Comfort is important in sales of vehicles, seats, airplane and train tickets. However there is no book with an overview of elements important for the design of comfortable vehicle seats. This book supports managers, designers and engineers in designing seats to increase comfort and to reduce discomfort. Both theory and practice in regards to comfortable seats are described. Examples come from Savas Seating, BMW, Boeing, Zodiac, SNCF (French railways) and Long Island Rail Road. The reader is introduced to the latest developments in using 3D scans, human body sensitivity and comfort research methods to optimize seats. Also biomechanics, anthropometrics and ideal posture angles are used as the base for design.
Some authors (e.g. Noro et al., 2005) have also showed that natural movements occur during prolonged sitting as a way to decrease discomfort. With this in mind, it is interesting to consider the ways in which passenger movement can be facilitated in an aeroplane or car seat. Of course, there are difficulties attached to this. When driving a car, for instance, it is unwise to move around too much as we need to pay attention to the traffic. The automobile manufacturer BMW addressed this issue by adding a lightweight massage system (Franz, 2011). The movement pattern of this 60 g pneumatic system (see fig 5.1) was developed in such a way that it does not cause the driver to become drowsy. An experiment involving 20 people driving for approximately two-and-a-half hours showed that activity of the shoulder muscles (m. trapezius pars descendens) was significantly decreased when using the massage system compared with driving without the system. Data were recorded by placing electrodes on the muscles to record muscle tension (electromyography or EMG). Comfort levels were high, and there was no distraction. Also, the pressure on the intervertebral discs (the fluid-filled discs in the spine that link the different vertebrae) varied when the massage system was turned on, indicating that this specific massage pattern promotes fluid transport in the discs, which could have a positive effect on recovery (Franz, 2010). It is important to test the internal results on the body, as the effects of a lightweight system can be very small.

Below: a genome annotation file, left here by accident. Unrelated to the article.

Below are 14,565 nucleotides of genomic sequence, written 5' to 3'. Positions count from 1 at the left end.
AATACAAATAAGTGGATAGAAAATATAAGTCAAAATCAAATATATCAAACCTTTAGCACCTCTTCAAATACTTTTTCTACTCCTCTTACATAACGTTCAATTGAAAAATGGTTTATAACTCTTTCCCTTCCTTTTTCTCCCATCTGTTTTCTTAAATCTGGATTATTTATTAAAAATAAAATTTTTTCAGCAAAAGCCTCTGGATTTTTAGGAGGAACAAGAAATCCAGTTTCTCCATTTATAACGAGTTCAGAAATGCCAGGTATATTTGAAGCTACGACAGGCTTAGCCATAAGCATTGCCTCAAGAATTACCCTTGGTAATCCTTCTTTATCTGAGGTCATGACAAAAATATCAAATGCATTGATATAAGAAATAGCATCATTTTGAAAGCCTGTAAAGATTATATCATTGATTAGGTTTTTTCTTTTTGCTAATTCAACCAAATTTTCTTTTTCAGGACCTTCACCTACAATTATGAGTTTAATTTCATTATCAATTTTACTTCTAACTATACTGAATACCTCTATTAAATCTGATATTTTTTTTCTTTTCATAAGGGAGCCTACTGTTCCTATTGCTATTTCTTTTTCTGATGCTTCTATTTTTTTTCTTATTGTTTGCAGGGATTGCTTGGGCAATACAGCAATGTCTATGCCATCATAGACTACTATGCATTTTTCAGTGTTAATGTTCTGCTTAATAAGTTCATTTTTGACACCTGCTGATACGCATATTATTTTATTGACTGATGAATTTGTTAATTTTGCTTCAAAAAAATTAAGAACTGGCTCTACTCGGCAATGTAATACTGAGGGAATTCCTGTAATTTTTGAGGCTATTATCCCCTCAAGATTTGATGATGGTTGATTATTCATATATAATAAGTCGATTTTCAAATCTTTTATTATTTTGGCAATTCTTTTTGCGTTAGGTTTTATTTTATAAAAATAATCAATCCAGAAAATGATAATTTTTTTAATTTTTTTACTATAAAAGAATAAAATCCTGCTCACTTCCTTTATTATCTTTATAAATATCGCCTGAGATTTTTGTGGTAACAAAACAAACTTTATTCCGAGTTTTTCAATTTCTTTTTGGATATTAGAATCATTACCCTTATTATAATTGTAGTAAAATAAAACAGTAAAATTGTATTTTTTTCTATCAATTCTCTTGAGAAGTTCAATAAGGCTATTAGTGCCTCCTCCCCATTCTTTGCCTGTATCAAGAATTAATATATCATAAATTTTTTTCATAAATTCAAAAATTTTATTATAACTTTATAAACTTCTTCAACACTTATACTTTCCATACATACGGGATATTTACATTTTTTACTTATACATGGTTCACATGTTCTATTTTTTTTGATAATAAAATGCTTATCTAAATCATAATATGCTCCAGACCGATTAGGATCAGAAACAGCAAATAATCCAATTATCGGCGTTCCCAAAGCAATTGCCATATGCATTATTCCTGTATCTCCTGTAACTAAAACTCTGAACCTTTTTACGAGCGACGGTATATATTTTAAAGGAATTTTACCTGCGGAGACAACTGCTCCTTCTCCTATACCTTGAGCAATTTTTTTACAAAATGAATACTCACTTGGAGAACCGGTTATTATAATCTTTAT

Van Veen et al. (2015) developed another way of creating posture variation by studying the passive movement of vehicle occupants. Posture variation was achieved by continuously varying the angle of the seat pan and backrest within the range shown in figure 5.2. In this study, 21 participants sat on both the moving seat and a static seat. Results showed that comfort and support were significantly better in the dynamic configuration, with participants feeling notably more active, energetic, stimulated, pleasantly surprised, pleased, comfortable, accepting and calm. The static configuration, conversely, left participants feeling marginally more tired and significantly more bored. ×